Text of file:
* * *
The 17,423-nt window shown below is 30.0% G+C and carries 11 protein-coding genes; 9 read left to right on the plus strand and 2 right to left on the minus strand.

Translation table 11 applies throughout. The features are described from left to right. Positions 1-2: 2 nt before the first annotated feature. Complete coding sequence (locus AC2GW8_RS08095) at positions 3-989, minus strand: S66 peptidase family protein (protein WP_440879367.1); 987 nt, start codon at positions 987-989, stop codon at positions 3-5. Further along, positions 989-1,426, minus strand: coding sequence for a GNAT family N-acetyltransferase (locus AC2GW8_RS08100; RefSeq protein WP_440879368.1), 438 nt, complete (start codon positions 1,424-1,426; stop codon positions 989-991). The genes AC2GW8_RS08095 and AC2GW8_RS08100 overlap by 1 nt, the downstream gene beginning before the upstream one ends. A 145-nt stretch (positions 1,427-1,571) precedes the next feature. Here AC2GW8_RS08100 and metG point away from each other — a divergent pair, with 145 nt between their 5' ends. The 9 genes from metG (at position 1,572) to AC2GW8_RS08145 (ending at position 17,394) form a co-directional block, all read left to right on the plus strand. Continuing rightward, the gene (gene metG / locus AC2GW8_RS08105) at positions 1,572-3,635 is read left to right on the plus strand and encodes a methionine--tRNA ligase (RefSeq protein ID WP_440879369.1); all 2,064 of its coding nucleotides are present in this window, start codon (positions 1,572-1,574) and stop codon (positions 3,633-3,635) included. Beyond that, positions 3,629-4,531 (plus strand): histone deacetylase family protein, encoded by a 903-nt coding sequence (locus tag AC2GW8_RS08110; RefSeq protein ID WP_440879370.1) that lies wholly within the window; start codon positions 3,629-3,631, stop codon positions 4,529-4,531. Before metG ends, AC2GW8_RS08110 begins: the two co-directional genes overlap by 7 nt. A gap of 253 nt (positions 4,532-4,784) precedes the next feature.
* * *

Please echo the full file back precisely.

The 17,423-nt window shown below is 30.0% G+C and carries 11 protein-coding genes; 9 read left to right on the plus strand and 2 right to left on the minus strand.

Translation table 11 applies throughout. The features are described from left to right. Positions 1-2: 2 nt before the first annotated feature. Complete coding sequence (locus AC2GW8_RS08095) at positions 3-989, minus strand: S66 peptidase family protein (protein WP_440879367.1); 987 nt, start codon at positions 987-989, stop codon at positions 3-5. Further along, positions 989-1,426, minus strand: coding sequence for a GNAT family N-acetyltransferase (locus AC2GW8_RS08100; RefSeq protein WP_440879368.1), 438 nt, complete (start codon positions 1,424-1,426; stop codon positions 989-991). The genes AC2GW8_RS08095 and AC2GW8_RS08100 overlap by 1 nt, the downstream gene beginning before the upstream one ends. A 145-nt stretch (positions 1,427-1,571) precedes the next feature. Here AC2GW8_RS08100 and metG point away from each other — a divergent pair, with 145 nt between their 5' ends. The 9 genes from metG (at position 1,572) to AC2GW8_RS08145 (ending at position 17,394) form a co-directional block, all read left to right on the plus strand. Continuing rightward, the gene (gene metG / locus AC2GW8_RS08105) at positions 1,572-3,635 is read left to right on the plus strand and encodes a methionine--tRNA ligase (RefSeq protein ID WP_440879369.1); all 2,064 of its coding nucleotides are present in this window, start codon (positions 1,572-1,574) and stop codon (positions 3,633-3,635) included. Beyond that, positions 3,629-4,531 (plus strand): histone deacetylase family protein, encoded by a 903-nt coding sequence (locus tag AC2GW8_RS08110; RefSeq protein ID WP_440879370.1) that lies wholly within the window; start codon positions 3,629-3,631, stop codon positions 4,529-4,531. Before metG ends, AC2GW8_RS08110 begins: the two co-directional genes overlap by 7 nt. A gap of 253 nt (positions 4,532-4,784) precedes the next feature.